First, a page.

"However, rather than assuming the financial planning methodology will always capture sufficient information to inform a recommendation, it is worth consciously considering some of the more unique differences that women may face, such as the impact on their pension following periods of child care, or impact of divorce."
To help advisers, the PFS has created a guide, highlighting the various financial perils and pitfalls that female clients face to help advisers consider these on an individual needs basis.
"These are detailed in the Insuring Women’s Futures report, which I would urge financial advisers to read", he said.
Moreover, having more female advisers and paraplanners will go a long way to helping advisers capture a slice of this potentially lucrative market.
Both bosses said they are seeing change. "Many of the medium and larger advice firms have been consciously working towards a more diverse workforce", Mr Richards said.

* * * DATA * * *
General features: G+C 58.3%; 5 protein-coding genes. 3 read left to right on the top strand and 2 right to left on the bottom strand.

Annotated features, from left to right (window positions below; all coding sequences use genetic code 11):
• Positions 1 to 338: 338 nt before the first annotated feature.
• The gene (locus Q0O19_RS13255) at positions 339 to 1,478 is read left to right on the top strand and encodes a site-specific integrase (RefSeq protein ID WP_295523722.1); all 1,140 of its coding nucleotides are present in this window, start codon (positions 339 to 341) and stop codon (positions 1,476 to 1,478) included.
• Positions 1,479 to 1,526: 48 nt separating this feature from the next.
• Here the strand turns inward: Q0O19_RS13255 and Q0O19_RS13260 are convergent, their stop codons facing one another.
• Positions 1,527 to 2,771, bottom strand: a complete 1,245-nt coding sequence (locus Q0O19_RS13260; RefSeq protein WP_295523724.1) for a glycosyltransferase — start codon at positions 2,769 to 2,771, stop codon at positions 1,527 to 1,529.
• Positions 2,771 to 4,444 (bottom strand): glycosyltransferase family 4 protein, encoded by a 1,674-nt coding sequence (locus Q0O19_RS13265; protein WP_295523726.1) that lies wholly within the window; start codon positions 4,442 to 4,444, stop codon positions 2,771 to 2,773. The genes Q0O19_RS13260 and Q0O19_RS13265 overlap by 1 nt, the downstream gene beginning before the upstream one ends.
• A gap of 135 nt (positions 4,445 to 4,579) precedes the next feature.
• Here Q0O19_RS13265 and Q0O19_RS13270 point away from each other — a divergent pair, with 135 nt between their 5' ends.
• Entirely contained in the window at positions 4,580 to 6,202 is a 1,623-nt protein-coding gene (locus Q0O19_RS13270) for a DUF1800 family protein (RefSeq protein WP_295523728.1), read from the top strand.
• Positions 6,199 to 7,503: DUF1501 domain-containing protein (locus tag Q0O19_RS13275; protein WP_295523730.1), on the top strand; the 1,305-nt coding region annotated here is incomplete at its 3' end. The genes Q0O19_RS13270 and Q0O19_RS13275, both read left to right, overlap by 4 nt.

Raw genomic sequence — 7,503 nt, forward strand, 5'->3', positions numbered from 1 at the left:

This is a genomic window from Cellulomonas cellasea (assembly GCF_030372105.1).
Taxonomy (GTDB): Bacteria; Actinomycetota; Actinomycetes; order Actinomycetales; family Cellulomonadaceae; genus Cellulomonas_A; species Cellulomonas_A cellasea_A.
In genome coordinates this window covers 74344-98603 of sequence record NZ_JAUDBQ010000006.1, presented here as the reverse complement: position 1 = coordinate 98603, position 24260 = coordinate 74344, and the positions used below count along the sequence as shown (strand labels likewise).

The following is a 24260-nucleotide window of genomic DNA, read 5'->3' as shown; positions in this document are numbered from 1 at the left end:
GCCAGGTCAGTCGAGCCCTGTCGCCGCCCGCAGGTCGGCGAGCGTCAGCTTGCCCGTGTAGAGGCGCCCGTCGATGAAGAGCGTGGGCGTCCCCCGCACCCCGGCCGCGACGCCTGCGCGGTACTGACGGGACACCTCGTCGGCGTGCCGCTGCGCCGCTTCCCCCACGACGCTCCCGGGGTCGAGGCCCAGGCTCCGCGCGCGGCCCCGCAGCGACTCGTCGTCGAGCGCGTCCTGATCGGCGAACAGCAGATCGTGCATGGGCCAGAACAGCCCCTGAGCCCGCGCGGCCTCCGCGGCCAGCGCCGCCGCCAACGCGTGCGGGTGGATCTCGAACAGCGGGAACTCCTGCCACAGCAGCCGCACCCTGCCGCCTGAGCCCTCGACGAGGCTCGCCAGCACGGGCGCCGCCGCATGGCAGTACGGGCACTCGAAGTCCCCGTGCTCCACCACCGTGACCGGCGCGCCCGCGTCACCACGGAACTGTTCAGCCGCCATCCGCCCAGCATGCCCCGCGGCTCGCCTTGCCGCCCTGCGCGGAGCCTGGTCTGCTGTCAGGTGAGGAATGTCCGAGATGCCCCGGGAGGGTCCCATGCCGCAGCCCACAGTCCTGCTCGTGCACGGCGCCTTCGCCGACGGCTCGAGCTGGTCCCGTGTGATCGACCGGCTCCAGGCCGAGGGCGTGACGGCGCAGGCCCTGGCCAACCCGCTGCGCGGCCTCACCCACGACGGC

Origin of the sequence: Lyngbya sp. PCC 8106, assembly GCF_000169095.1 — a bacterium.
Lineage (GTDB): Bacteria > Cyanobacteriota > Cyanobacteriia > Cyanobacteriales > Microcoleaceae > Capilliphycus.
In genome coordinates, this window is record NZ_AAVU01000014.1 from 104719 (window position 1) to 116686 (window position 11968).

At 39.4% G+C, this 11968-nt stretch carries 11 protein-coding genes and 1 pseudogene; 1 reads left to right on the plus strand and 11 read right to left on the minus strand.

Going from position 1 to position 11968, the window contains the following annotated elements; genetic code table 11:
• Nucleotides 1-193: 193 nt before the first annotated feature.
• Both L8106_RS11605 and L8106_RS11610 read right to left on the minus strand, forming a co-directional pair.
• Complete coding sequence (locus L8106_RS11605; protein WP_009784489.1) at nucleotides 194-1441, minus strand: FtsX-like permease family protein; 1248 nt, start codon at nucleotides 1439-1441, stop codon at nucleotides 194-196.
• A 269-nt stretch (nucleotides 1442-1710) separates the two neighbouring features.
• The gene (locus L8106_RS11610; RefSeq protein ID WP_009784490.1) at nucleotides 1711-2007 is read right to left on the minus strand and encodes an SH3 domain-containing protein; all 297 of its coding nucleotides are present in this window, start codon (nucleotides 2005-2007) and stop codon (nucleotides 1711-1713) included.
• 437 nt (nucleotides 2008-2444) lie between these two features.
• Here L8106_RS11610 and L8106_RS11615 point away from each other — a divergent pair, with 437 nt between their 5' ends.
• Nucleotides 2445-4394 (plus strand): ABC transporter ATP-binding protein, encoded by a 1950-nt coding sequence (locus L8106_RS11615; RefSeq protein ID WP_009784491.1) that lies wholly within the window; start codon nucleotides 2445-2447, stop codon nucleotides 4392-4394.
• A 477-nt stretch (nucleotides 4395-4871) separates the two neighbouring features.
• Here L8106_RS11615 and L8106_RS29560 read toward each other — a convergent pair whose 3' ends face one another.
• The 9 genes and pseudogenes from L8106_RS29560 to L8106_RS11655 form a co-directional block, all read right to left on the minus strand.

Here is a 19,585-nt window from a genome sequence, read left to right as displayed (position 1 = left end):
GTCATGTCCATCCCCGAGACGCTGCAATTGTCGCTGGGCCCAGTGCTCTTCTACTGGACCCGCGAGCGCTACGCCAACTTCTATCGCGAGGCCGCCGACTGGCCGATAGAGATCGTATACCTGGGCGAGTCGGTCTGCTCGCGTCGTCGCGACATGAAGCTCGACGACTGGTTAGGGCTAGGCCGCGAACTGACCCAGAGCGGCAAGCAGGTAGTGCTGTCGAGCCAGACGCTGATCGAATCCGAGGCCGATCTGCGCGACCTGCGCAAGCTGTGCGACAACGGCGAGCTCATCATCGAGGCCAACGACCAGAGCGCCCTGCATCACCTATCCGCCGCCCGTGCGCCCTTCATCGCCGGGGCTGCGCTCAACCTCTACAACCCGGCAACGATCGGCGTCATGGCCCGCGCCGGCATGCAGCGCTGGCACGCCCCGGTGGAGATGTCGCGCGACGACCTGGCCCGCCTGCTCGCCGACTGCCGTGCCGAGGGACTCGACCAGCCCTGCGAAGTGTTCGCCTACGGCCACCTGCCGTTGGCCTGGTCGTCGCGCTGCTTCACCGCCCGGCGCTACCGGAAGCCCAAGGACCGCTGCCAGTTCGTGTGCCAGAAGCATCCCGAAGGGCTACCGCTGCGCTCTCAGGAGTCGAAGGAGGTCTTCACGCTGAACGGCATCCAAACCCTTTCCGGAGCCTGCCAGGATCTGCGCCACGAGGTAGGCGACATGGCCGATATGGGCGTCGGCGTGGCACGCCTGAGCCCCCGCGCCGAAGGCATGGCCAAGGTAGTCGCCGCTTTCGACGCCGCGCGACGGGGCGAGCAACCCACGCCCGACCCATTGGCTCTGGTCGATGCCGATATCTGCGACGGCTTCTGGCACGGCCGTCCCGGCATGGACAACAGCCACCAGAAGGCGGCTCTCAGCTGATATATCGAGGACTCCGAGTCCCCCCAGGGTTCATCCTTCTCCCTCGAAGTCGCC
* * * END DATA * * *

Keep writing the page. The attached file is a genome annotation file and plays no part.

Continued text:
Both agreed gender should not be a barrier to success in the financial advice profession, and even though recent FCA data showed fewer than one in five financial advisers was a woman, Mr Richards added: "The PFS is starting to see a more positive picture emerge.
"The make-up of the profession is changing. We have noted a marked and steady improvement in the gender diversity of the profession. More than 30 per cent of 10 graduates at our most recent ceremony were women under the age of 37."
He also said it was important to promote female role models within the profession, such as its Chartered Financial Planner of the Year Gemma Siddle and past president Sharon Sutton as well as many other female leading lights in the sector.